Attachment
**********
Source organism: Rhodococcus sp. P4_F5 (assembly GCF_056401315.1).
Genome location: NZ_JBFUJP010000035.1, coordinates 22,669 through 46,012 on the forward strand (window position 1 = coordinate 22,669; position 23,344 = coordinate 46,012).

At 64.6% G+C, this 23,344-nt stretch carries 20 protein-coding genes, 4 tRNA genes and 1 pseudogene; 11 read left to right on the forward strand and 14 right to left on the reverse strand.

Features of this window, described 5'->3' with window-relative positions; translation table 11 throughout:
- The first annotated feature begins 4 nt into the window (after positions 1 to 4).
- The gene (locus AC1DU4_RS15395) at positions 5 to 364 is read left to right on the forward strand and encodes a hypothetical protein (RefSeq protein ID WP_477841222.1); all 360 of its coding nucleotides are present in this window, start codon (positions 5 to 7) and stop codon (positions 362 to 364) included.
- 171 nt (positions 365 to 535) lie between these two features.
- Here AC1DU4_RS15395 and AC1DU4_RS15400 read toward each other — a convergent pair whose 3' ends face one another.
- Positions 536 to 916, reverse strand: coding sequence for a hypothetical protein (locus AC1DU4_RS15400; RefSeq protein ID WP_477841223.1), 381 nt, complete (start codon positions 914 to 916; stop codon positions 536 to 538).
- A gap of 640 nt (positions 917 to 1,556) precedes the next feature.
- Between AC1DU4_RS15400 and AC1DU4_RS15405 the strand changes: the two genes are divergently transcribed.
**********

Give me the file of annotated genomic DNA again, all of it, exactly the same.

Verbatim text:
Source organism: Rhodococcus sp. P4_F5 (assembly GCF_056401315.1).
Genome location: NZ_JBFUJP010000035.1, coordinates 22,669 through 46,012 on the forward strand (window position 1 = coordinate 22,669; position 23,344 = coordinate 46,012).

At 64.6% G+C, this 23,344-nt stretch carries 20 protein-coding genes, 4 tRNA genes and 1 pseudogene; 11 read left to right on the forward strand and 14 right to left on the reverse strand.

Features of this window, described 5'->3' with window-relative positions; translation table 11 throughout:
- The first annotated feature begins 4 nt into the window (after positions 1 to 4).
- The gene (locus AC1DU4_RS15395) at positions 5 to 364 is read left to right on the forward strand and encodes a hypothetical protein (RefSeq protein ID WP_477841222.1); all 360 of its coding nucleotides are present in this window, start codon (positions 5 to 7) and stop codon (positions 362 to 364) included.
- 171 nt (positions 365 to 535) lie between these two features.
- Here AC1DU4_RS15395 and AC1DU4_RS15400 read toward each other — a convergent pair whose 3' ends face one another.
- Positions 536 to 916, reverse strand: coding sequence for a hypothetical protein (locus AC1DU4_RS15400; RefSeq protein ID WP_477841223.1), 381 nt, complete (start codon positions 914 to 916; stop codon positions 536 to 538).
- A gap of 640 nt (positions 917 to 1,556) precedes the next feature.
- Between AC1DU4_RS15400 and AC1DU4_RS15405 the strand changes: the two genes are divergently transcribed.